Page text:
Two days later, both Ludorf and Voboril were placed on paid leave without any further explanation, and at the end of the month, they were fired. Ludorf told one of her former colleagues that although she’d been told her paid leave would be kept confidential, she received a LinkedIn message from a reporter asking about her “suspension” from BAML. She even emailed a screenshot of the message to Slowey, the global head of the prime brokerage business, and to her HR contact, thinking they needed to know that someone at the bank was violating the firm’s confidentiality policy. She was terminated by HR that evening.
“I didn’t see or observe what they wanted me to say I saw and observed,” Ludorf says today. “Three different times I was questioned and each time I told the truth. I would not change my response and I lost my job because of it.”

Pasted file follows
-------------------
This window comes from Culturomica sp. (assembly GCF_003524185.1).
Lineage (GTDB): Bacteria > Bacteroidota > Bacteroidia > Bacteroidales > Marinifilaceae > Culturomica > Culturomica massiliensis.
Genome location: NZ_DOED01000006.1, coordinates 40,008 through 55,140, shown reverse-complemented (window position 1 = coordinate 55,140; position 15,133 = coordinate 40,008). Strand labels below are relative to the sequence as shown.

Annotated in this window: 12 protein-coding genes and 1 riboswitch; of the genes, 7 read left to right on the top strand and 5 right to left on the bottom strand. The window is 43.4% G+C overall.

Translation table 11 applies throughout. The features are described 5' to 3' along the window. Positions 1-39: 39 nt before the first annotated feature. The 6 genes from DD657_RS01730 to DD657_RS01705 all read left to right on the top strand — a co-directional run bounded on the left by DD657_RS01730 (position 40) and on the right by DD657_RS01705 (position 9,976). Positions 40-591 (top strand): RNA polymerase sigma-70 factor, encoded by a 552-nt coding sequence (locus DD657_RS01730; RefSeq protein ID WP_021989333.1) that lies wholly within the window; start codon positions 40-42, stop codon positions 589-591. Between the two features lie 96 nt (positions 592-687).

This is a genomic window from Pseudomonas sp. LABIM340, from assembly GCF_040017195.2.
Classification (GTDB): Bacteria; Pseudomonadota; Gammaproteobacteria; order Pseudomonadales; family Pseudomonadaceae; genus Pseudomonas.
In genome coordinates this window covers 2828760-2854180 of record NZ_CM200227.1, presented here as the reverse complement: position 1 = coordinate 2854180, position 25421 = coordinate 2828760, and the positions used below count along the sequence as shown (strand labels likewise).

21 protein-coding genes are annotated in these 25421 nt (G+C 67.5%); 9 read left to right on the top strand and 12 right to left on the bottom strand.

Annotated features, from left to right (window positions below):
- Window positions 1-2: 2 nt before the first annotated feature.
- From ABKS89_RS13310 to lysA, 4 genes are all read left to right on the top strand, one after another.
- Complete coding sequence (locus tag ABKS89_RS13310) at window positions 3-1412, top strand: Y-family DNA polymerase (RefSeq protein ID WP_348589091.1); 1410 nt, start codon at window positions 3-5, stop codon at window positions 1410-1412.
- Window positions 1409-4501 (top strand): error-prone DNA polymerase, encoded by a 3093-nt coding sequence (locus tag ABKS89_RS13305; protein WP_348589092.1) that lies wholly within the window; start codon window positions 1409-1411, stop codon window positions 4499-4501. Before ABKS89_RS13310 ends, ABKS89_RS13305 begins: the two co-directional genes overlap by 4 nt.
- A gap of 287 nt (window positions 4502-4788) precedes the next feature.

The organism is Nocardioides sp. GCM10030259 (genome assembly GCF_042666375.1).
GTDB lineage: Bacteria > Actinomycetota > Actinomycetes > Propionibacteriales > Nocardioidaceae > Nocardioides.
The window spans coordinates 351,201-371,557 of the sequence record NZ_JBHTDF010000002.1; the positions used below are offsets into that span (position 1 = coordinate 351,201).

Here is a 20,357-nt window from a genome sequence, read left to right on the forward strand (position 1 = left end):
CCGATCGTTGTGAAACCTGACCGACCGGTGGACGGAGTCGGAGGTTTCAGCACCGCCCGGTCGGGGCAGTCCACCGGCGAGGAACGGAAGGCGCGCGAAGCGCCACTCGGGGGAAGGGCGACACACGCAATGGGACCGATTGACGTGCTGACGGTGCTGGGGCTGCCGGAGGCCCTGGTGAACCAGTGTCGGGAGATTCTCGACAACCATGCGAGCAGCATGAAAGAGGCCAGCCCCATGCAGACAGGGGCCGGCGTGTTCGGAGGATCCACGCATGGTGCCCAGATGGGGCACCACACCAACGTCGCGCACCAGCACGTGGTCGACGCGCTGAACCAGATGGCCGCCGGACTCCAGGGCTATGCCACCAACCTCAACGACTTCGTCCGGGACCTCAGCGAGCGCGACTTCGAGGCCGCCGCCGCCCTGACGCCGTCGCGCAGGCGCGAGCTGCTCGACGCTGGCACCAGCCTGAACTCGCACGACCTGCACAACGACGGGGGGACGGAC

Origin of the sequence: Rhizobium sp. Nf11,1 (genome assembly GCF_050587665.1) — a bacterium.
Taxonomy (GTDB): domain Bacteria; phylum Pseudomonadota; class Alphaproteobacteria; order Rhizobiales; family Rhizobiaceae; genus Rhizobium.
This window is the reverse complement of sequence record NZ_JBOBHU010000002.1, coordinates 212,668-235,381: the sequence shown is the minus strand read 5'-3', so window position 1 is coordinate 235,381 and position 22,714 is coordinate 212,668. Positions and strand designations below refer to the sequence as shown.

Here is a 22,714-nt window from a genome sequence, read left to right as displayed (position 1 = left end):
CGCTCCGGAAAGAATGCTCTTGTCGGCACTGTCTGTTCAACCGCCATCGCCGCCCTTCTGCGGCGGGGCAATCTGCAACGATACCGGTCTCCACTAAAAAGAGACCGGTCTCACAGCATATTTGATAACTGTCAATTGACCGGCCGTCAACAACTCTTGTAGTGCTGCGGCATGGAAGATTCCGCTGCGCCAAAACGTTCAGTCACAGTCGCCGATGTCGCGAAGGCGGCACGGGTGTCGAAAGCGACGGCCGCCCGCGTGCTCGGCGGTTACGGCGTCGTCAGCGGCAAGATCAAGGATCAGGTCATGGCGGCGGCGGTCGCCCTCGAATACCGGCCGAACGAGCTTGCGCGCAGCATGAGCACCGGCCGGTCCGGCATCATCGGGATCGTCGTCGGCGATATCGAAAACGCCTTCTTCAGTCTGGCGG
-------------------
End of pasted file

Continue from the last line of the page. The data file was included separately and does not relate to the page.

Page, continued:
Voboril, for his part, found out at 9:30 a.m. on the morning of February 28 that he was being fired for “interfering with the bank’s internal review.” Within the hour, reporters who knew that precise language were calling him for comment. Bloomberg wrote that BofA had “dismissed two staffers for insufficiently disclosing information as it examined a complaint of inappropriate sexual conduct by Omeed Malik.”
“My wife marched on Washington and I worked for a feminist publication in college,” Voboril says. “Of course, it should be safe to say you saw something without any fear of retaliation. But it should also be safe to say you didn’t see anything.” Despite what happened to him, he still says the lesson he wants his children to learn is to always tell the truth. “If one day your employer threatens your career and livelihood if you refuse to make untrue statements that support a false narrative, stick with the truth,” he says. “Even if you get fired, you’ll have your integrity.”